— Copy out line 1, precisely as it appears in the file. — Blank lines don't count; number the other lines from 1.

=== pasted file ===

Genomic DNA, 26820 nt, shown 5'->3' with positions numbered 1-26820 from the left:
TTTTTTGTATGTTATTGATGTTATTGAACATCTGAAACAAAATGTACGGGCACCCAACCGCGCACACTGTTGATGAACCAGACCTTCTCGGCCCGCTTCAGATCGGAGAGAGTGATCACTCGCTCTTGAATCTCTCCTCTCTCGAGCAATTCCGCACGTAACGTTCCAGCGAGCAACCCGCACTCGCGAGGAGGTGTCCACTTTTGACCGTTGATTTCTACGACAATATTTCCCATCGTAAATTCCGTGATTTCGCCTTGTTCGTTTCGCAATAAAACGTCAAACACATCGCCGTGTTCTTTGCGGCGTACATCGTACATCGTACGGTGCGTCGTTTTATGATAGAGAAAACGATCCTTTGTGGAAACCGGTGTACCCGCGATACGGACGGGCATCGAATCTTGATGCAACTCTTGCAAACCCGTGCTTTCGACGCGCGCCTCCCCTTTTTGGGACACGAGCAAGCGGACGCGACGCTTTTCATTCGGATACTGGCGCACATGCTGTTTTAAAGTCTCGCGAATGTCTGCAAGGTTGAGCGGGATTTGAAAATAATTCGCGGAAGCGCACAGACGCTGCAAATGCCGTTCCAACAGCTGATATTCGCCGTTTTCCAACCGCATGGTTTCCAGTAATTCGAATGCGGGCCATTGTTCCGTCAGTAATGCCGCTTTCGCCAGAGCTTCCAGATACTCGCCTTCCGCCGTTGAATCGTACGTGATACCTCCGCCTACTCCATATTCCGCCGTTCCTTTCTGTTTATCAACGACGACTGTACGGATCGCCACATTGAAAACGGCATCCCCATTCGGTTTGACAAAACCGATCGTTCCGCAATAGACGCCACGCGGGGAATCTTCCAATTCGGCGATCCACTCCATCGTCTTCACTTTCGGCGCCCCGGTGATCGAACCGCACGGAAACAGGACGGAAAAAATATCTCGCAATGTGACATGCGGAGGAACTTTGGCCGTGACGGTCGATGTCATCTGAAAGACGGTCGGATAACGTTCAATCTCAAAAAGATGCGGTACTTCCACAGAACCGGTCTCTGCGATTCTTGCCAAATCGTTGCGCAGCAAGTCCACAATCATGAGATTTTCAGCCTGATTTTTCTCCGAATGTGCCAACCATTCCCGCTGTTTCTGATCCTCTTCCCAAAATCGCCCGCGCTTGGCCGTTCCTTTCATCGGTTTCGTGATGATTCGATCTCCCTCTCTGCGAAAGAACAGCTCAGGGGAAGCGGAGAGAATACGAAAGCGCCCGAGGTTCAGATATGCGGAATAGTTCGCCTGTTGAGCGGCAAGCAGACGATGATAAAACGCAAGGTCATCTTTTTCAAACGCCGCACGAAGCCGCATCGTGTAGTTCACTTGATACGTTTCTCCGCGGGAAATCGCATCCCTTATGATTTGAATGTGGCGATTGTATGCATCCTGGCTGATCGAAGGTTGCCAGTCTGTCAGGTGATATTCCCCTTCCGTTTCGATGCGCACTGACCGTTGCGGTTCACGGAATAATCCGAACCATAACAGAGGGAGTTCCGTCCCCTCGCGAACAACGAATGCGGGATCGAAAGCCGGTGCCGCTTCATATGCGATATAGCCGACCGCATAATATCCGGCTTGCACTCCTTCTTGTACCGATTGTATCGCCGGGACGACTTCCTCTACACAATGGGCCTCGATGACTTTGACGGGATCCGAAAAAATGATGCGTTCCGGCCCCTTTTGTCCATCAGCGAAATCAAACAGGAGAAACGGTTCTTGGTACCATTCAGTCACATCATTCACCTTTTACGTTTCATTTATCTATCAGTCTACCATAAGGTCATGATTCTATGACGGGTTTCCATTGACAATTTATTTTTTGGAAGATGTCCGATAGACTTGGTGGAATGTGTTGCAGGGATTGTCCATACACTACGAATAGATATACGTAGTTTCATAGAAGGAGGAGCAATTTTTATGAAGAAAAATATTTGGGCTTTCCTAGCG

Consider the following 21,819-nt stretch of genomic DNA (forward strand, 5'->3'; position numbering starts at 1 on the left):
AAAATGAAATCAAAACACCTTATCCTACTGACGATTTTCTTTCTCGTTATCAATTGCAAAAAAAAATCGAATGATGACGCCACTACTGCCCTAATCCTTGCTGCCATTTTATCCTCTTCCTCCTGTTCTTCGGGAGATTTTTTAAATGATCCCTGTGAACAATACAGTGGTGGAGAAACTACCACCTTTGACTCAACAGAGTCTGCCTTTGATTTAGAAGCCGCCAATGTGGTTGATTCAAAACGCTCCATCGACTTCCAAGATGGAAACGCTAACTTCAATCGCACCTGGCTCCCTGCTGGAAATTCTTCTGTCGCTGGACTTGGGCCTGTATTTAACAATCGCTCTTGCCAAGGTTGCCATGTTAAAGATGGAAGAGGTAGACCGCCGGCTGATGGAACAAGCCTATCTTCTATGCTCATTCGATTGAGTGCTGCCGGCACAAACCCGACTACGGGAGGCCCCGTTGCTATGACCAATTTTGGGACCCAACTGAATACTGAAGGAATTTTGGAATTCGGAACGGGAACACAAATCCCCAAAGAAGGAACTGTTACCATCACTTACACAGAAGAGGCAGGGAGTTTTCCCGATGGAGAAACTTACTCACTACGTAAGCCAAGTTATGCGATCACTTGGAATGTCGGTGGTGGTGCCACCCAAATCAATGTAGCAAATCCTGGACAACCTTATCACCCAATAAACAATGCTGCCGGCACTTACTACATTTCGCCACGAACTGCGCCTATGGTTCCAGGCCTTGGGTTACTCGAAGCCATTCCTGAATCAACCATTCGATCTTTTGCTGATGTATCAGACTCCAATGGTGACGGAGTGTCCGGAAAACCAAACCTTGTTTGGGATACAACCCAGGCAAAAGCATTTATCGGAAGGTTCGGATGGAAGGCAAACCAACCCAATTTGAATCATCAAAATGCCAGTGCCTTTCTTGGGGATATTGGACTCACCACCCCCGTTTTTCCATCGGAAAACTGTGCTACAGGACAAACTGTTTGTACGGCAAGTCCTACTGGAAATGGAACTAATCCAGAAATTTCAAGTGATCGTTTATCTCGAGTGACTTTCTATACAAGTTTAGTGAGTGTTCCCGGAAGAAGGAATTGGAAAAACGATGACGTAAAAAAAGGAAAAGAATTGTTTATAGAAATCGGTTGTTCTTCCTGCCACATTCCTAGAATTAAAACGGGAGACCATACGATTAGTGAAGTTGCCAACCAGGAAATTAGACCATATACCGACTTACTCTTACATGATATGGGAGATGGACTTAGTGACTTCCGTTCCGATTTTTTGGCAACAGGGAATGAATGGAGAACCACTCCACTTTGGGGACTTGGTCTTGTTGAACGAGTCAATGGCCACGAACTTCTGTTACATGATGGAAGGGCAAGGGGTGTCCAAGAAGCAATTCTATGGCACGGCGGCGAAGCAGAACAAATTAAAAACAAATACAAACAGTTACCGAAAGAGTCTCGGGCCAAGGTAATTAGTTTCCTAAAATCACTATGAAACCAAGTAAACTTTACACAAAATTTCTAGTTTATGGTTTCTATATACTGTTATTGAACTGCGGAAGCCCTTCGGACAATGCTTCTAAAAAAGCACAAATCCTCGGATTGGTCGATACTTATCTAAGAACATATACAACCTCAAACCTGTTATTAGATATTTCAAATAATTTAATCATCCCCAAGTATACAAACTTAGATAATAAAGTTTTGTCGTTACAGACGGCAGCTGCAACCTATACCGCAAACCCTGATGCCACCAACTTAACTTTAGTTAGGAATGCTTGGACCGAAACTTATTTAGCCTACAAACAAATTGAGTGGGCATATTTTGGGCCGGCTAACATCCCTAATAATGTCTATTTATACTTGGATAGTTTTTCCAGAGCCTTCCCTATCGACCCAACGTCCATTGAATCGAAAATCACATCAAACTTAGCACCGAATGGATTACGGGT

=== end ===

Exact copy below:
Genomic DNA, 26820 nt, shown 5'->3' with positions numbered 1-26820 from the left: